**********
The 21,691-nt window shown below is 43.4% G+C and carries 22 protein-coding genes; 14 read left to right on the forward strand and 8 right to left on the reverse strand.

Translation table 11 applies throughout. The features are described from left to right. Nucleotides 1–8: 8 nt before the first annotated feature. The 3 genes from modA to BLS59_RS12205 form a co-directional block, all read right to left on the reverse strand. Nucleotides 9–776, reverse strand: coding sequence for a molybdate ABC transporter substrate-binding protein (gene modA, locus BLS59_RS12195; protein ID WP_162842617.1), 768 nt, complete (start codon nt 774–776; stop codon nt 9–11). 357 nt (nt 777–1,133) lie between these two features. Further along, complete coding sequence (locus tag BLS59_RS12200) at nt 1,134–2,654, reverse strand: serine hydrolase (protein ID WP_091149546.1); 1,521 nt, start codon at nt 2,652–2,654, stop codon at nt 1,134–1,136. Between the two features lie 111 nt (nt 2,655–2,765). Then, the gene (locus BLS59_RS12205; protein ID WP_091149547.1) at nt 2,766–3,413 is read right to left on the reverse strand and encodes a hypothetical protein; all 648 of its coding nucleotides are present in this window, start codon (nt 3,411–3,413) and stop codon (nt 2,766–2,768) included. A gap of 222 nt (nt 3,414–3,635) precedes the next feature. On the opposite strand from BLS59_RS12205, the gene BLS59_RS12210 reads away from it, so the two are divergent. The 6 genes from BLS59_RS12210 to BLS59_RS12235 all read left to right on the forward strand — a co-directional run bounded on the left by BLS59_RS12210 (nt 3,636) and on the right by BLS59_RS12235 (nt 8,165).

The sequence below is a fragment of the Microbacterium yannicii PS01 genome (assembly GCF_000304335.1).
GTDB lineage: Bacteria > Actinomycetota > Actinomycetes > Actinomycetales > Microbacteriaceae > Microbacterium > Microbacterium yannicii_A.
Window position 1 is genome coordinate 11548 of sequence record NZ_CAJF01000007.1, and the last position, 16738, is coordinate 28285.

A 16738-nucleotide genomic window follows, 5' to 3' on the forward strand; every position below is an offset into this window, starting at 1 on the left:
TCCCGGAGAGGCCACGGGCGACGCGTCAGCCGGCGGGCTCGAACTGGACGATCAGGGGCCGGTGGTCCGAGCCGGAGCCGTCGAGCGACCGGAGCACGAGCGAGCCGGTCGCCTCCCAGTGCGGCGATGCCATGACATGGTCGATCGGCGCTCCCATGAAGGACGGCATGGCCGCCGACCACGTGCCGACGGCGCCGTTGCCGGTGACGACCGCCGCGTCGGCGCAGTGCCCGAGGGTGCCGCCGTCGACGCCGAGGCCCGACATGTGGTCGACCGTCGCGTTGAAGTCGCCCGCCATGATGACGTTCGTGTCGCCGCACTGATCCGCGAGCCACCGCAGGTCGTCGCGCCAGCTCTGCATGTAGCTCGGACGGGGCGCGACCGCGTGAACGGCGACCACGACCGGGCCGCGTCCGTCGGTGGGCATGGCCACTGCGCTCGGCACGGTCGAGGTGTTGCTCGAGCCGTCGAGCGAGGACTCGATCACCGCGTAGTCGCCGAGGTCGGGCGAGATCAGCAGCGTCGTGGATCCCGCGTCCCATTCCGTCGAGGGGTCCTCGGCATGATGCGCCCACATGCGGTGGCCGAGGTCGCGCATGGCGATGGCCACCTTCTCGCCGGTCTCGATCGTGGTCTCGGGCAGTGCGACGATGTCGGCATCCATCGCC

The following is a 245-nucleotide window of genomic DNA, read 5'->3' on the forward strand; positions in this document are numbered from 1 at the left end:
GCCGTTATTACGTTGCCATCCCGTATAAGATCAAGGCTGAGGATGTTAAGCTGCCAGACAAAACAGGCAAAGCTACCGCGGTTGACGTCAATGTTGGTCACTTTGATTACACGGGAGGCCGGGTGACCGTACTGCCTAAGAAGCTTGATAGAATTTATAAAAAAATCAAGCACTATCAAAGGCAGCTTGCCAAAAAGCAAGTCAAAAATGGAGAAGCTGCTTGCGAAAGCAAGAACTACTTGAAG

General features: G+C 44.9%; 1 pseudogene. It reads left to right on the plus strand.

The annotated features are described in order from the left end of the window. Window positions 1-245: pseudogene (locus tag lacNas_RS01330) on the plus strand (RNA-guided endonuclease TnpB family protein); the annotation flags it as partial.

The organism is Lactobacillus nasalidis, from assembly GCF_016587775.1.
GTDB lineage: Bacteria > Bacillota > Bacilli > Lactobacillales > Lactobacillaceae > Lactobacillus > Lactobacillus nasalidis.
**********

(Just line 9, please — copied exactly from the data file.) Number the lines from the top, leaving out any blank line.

GCCGTTATTACGTTGCCATCCCGTATAAGATCAAGGCTGAGGATGTTAAGCTGCCAGACAAAACAGGCAAAGCTACCGCGGTTGACGTCAATGTTGGTCACTTTGATTACACGGGAGGCCGGGTGACCGTACTGCCTAAGAAGCTTGATAGAATTTATAAAAAAATCAAGCACTATCAAAGGCAGCTTGCCAAAAAGCAAGTCAAAAATGGAGAAGCTGCTTGCGAAAGCAAGAACTACTTGAAG